How to Quickly Fix Your Connection is Not Private on Google Chrome

How to bypass Google Chrome privacy error

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In this short tutorial, you will learn how to bypass the “Your connection is not private” message in Google Chrome. While this fix will work for most websites, it won’t work 100% of the time.


Please do not proceed without considering the consequences. As the error message itself states:

Attackers might be trying to steal your information from (for example, passwords, messages, or credit cards).

Google Chrome is trying to protect you. The error message might read ERR_CERT_INVALID or ERR_CERT_AUTHORITY_INVALID which means there is a problem with the SSL certificate that’s installed on the website that you are trying to access.

In case you’re not familiar, an SSL certificate is what gives a website HTTPS. The “S” in HTTPS means secure. Websites that use the HTTPS protocol are secure because the data transmitted over the internet is encrypted from prying eyes.

Only if you fully trust the website that you are trying to access, then it’s okay to proceed. Otherwise, you are putting yourself at risk to have any potential sensitive data intercepted by a hacker.

Connection is not Private Workaround

To get around the “Your connection is not private” error message in Chrome, you simply need to type the following while the page is visible.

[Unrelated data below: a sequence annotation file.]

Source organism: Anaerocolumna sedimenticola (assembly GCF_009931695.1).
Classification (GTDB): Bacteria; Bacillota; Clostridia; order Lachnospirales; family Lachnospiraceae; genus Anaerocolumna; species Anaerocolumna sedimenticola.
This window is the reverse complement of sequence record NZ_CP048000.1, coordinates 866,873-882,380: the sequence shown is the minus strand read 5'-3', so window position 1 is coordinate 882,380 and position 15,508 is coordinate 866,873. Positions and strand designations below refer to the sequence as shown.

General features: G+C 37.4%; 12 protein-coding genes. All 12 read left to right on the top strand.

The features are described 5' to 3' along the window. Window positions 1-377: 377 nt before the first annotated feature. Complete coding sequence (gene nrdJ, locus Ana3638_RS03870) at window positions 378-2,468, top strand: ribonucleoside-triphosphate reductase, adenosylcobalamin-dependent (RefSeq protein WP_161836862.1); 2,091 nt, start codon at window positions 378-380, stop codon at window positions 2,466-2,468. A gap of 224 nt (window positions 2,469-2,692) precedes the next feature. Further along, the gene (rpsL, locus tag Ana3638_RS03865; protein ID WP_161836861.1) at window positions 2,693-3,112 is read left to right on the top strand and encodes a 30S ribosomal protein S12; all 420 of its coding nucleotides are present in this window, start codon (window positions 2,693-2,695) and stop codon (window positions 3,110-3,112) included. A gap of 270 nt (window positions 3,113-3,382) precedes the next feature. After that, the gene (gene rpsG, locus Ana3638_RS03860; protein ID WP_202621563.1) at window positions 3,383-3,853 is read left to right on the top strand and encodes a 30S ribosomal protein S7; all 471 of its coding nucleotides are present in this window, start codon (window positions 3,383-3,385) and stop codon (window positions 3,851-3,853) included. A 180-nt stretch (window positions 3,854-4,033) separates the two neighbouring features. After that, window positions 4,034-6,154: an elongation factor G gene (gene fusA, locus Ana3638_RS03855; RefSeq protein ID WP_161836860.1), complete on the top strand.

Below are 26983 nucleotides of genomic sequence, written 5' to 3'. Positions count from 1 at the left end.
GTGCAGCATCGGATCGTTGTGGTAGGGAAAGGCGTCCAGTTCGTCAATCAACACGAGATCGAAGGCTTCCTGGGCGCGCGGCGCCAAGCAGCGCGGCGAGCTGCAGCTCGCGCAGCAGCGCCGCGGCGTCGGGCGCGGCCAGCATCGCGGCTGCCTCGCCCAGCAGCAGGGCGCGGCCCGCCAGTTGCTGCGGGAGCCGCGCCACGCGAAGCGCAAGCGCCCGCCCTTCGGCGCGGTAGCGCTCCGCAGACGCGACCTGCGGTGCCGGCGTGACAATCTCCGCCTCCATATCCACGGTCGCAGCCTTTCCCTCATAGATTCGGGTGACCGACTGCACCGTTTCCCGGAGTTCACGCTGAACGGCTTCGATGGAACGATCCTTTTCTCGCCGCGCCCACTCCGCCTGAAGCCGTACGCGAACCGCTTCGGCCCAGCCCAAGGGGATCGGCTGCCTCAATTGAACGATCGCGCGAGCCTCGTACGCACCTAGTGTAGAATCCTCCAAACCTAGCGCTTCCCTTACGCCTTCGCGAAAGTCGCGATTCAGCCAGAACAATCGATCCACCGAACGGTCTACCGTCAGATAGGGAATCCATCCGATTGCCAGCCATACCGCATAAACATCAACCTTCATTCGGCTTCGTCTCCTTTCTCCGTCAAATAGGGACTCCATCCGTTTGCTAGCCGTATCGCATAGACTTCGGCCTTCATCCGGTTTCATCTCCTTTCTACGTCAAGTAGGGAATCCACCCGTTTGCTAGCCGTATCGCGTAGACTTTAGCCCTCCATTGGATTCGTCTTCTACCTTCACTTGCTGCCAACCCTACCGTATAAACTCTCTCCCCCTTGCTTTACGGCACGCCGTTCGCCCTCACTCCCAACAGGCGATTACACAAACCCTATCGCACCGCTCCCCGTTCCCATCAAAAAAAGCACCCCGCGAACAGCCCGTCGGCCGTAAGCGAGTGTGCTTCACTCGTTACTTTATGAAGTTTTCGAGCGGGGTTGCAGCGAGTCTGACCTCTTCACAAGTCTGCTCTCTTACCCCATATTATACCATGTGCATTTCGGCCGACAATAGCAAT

There’s no text box to type it in or anything like that. The browser is programed to listen for this combination of characters at which point will bypass the privacy error and allow you to proceed to the website.

In fact, you can actually see this in the source code for Chrome.

* @param {string} e The key that was just pressed.
function handleKeypress(e) {
// HTTPS errors are serious and should not be ignored. For testing purposes,
// other approaches are both safer and have fewer side-effects.
// See for more details.
var BYPASS_SEQUENCE = window.atob('dGhpc2lzdW5zYWZl');
if (BYPASS_SEQUENCE.charCodeAt(keyPressState) == e.keyCode) {
    if (keyPressState == BYPASS_SEQUENCE.length) {

In this case, the window.atob function converts the base-64 encoded string ‘dGhpc2lzdW5zYWZl‘ to plain text ‘thisisunsafe‘. You can try this conversion yourself.


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4 Responses

  1. That handleKeyPress logic still exists in latest Chromium commit (April 24, 2024) for that source file (/components/security_interstitials/core/browser/resources/interstitial_large.js) — secret phrase string is unchanged, so it should still work.

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